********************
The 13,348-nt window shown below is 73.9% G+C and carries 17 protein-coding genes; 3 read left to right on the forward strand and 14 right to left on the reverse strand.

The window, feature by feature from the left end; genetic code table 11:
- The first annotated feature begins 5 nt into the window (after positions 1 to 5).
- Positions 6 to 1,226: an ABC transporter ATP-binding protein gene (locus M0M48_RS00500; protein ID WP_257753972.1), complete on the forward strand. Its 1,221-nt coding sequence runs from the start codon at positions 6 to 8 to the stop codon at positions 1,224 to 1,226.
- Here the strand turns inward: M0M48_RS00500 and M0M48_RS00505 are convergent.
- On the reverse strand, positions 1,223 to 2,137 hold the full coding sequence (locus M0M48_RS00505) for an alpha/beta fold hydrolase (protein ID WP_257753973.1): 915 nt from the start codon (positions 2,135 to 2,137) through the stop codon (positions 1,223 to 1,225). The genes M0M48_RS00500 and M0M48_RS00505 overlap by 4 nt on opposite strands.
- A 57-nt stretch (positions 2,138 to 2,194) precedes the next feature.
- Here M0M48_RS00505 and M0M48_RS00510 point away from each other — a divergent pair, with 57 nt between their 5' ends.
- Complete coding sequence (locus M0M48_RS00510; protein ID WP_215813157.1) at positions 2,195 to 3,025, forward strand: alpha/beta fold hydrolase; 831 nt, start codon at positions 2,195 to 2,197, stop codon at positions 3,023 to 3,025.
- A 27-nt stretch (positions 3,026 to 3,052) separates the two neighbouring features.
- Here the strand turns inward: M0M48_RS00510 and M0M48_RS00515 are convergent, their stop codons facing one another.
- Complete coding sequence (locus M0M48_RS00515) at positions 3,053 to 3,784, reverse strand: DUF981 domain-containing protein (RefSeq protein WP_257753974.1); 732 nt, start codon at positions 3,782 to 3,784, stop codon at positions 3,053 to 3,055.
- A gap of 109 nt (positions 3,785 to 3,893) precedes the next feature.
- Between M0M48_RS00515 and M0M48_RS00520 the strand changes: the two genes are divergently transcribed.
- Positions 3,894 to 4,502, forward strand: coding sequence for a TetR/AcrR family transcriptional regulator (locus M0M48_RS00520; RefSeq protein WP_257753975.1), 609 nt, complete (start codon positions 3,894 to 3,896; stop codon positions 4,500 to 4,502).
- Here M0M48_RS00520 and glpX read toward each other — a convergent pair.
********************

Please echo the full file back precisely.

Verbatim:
The 13,348-nt window shown below is 73.9% G+C and carries 17 protein-coding genes; 3 read left to right on the forward strand and 14 right to left on the reverse strand.

The window, feature by feature from the left end; genetic code table 11:
- The first annotated feature begins 5 nt into the window (after positions 1 to 5).
- Positions 6 to 1,226: an ABC transporter ATP-binding protein gene (locus M0M48_RS00500; protein ID WP_257753972.1), complete on the forward strand. Its 1,221-nt coding sequence runs from the start codon at positions 6 to 8 to the stop codon at positions 1,224 to 1,226.
- Here the strand turns inward: M0M48_RS00500 and M0M48_RS00505 are convergent.
- On the reverse strand, positions 1,223 to 2,137 hold the full coding sequence (locus M0M48_RS00505) for an alpha/beta fold hydrolase (protein ID WP_257753973.1): 915 nt from the start codon (positions 2,135 to 2,137) through the stop codon (positions 1,223 to 1,225). The genes M0M48_RS00500 and M0M48_RS00505 overlap by 4 nt on opposite strands.
- A 57-nt stretch (positions 2,138 to 2,194) precedes the next feature.
- Here M0M48_RS00505 and M0M48_RS00510 point away from each other — a divergent pair, with 57 nt between their 5' ends.
- Complete coding sequence (locus M0M48_RS00510; protein ID WP_215813157.1) at positions 2,195 to 3,025, forward strand: alpha/beta fold hydrolase; 831 nt, start codon at positions 2,195 to 2,197, stop codon at positions 3,023 to 3,025.
- A 27-nt stretch (positions 3,026 to 3,052) separates the two neighbouring features.
- Here the strand turns inward: M0M48_RS00510 and M0M48_RS00515 are convergent, their stop codons facing one another.
- Complete coding sequence (locus M0M48_RS00515) at positions 3,053 to 3,784, reverse strand: DUF981 domain-containing protein (RefSeq protein WP_257753974.1); 732 nt, start codon at positions 3,782 to 3,784, stop codon at positions 3,053 to 3,055.
- A gap of 109 nt (positions 3,785 to 3,893) precedes the next feature.
- Between M0M48_RS00515 and M0M48_RS00520 the strand changes: the two genes are divergently transcribed.
- Positions 3,894 to 4,502, forward strand: coding sequence for a TetR/AcrR family transcriptional regulator (locus M0M48_RS00520; RefSeq protein WP_257753975.1), 609 nt, complete (start codon positions 3,894 to 3,896; stop codon positions 4,500 to 4,502).
- Here M0M48_RS00520 and glpX read toward each other — a convergent pair.